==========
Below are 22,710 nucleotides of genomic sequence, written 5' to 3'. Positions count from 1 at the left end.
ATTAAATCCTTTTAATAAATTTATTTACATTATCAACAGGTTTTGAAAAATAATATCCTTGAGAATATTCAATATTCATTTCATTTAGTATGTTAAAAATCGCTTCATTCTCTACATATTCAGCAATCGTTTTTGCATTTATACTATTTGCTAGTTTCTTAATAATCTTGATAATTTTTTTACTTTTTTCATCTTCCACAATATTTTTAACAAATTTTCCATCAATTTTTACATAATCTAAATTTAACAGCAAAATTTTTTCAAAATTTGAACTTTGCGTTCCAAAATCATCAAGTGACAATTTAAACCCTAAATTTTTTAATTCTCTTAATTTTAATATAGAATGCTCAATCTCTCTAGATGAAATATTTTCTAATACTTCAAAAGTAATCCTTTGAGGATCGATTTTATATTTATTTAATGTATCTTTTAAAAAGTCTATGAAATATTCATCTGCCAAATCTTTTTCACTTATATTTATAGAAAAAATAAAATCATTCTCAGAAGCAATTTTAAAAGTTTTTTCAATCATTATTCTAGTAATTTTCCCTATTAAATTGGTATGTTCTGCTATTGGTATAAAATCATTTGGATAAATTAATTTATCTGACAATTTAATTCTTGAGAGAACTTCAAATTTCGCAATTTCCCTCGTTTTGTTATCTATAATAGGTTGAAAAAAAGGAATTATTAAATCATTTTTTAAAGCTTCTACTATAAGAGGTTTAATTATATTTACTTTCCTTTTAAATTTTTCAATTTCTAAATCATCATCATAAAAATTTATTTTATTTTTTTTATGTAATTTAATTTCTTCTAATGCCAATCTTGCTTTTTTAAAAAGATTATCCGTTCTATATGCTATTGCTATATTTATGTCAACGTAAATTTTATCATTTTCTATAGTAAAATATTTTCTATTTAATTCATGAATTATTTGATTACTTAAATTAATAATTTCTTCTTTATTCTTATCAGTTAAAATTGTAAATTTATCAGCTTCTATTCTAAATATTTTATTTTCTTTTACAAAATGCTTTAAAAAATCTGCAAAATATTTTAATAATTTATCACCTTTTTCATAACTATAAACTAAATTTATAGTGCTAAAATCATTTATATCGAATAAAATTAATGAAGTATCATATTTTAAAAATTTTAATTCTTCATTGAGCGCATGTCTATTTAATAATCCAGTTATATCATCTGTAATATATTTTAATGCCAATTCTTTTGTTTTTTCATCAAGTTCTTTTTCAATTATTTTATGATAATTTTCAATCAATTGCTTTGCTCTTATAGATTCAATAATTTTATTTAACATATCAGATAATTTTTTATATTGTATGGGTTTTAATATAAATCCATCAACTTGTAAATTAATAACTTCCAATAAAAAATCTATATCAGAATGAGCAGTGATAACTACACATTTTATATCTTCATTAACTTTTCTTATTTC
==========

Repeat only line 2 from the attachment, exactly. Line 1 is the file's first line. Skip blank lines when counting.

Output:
ATTAAATCCTTTTAATAAATTTATTTACATTATCAACAGGTTTTGAAAAATAATATCCTTGAGAATATTCAATATTCATTTCATTTAGTATGTTAAAAATCGCTTCATTCTCTACATATTCAGCAATCGTTTTTGCATTTATACTATTTGCTAGTTTCTTAATAATCTTGATAATTTTTTTACTTTTTTCATCTTCCACAATATTTTTAACAAATTTTCCATCAATTTTTACATAATCTAAATTTAACAGCAAAATTTTTTCAAAATTTGAACTTTGCGTTCCAAAATCATCAAGTGACAATTTAAACCCTAAATTTTTTAATTCTCTTAATTTTAATATAGAATGCTCAATCTCTCTAGATGAAATATTTTCTAATACTTCAAAAGTAATCCTTTGAGGATCGATTTTATATTTATTTAATGTATCTTTTAAAAAGTCTATGAAATATTCATCTGCCAAATCTTTTTCACTTATATTTATAGAAAAAATAAAATCATTCTCAGAAGCAATTTTAAAAGTTTTTTCAATCATTATTCTAGTAATTTTCCCTATTAAATTGGTATGTTCTGCTATTGGTATAAAATCATTTGGATAAATTAATTTATCTGACAATTTAATTCTTGAGAGAACTTCAAATTTCGCAATTTCCCTCGTTTTGTTATCTATAATAGGTTGAAAAAAAGGAATTATTAAATCATTTTTTAAAGCTTCTACTATAAGAGGTTTAATTATATTTACTTTCCTTTTAAATTTTTCAATTTCTAAATCATCATCATAAAAATTTATTTTATTTTTTTTATGTAATTTAATTTCTTCTAATGCCAATCTTGCTTTTTTAAAAAGATTATCCGTTCTATATGCTATTGCTATATTTATGTCAACGTAAATTTTATCATTTTCTATAGTAAAATATTTTCTATTTAATTCATGAATTATTTGATTACTTAAATTAATAATTTCTTCTTTATTCTTATCAGTTAAAATTGTAAATTTATCAGCTTCTATTCTAAATATTTTATTTTCTTTTACAAAATGCTTTAAAAAATCTGCAAAATATTTTAATAATTTATCACCTTTTTCATAACTATAAACTAAATTTATAGTGCTAAAATCATTTATATCGAATAAAATTAATGAAGTATCATATTTTAAAAATTTTAATTCTTCATTGAGCGCATGTCTATTTAATAATCCAGTTATATCATCTGTAATATATTTTAATGCCAATTCTTTTGTTTTTTCATCAAGTTCTTTTTCAATTATTTTATGATAATTTTCAATCAATTGCTTTGCTCTTATAGATTCAATAATTTTATTTAACATATCAGATAATTTTTTATATTGTATGGGTTTTAATATAAATCCATCAACTTGTAAATTAATAACTTCCAATAAAAAATCTATATCAGAATGAGCAGTGATAACTACACATTTTATATCTTCATTAACTTTTCTTATTTC